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By Andrew Gawley

May 8th, 2018

Mare Pond Properties - A shot across the bows for those with undeclared interests

Failure to declare interests

 

It has been recently reported that Jeremy Hunt, The Secretary of State for Health and Social Care, has found himself in the firing line for having failed to notify Companies House of his interest in Mare Pond Properties Limited, a company that was used to acquire seven apartments in Southampton earlier this year.

 

Although Mr Hunt has since apologised for not having filed a notice informing Companies House of his interest as a person with significant control (PSC) stating that it was, “an honest administrative mistake”, he is far from alone in not having complied with the rules regarding PSCs.

 

Even though all UK unquoted companies and LLPs should have been maintaining a PSC register with effect from 6 April 2016 and companies admitted to trading on AIM or the NEX Exchange Growth Market should have been maintaining a register since 24 July 2017, the Financial Times has recently reported research which indicates that more than one in ten of the 4.1 million corporations registered with Companies House have still not yet named their PSCs.

 

There appear to be many reasons for ongoing non-compliance with the PSC regime, but one of the main factors would appear to be that there continues to be a significant degree of ignorance about the PSC regime in which companies and LLPs simply do not fully understand the extent of their obligations despite the availability of fairly comprehensive government guidance notes on the subject.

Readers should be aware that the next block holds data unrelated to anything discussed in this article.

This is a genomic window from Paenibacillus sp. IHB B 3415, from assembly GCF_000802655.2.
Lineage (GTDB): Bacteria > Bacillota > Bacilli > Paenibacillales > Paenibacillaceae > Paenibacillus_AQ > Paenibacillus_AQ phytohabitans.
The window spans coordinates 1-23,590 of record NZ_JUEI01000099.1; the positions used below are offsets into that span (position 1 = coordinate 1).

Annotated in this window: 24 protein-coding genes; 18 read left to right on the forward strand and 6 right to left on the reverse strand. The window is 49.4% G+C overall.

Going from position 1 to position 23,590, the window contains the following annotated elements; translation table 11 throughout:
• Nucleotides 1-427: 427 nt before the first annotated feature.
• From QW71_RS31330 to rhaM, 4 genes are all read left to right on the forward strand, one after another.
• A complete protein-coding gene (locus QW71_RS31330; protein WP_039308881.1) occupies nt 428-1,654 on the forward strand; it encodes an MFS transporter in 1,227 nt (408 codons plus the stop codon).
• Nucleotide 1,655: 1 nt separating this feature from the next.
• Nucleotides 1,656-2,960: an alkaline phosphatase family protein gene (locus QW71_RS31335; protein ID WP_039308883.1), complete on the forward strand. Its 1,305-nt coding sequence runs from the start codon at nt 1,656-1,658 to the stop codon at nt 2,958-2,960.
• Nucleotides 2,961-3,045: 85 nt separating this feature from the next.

Ensuring compliance

 

While failure to comply with the PSC regime is already a criminal offence potentially punishable by a fine and/or up to two years’ imprisonment, it would appear that Companies House is looking to take further action to tackle non-compliance.

 

According to its recently published 2018 to 2019 business plan Companies House has stated its intent to (among other things):

 

  1. actively pursue companies that have not submitted any information as regards their PSCs;
  2. contact companies where it believes that they have not fully understood their obligations and have therefore provided incorrect or incomplete information; and
  3. work on data and intelligence sharing gateways with law enforcement and other government departments as part of a wider drive to encourage corporate transparency and tackle money laundering activities.

 
Going forward

 
With more robust measures planned to ensure compliance with the PSC regime, it is imperative that companies and LLPs which are subject to the regime look to get their house in order so as to avoid the serious implications of falling foul of the same.

 

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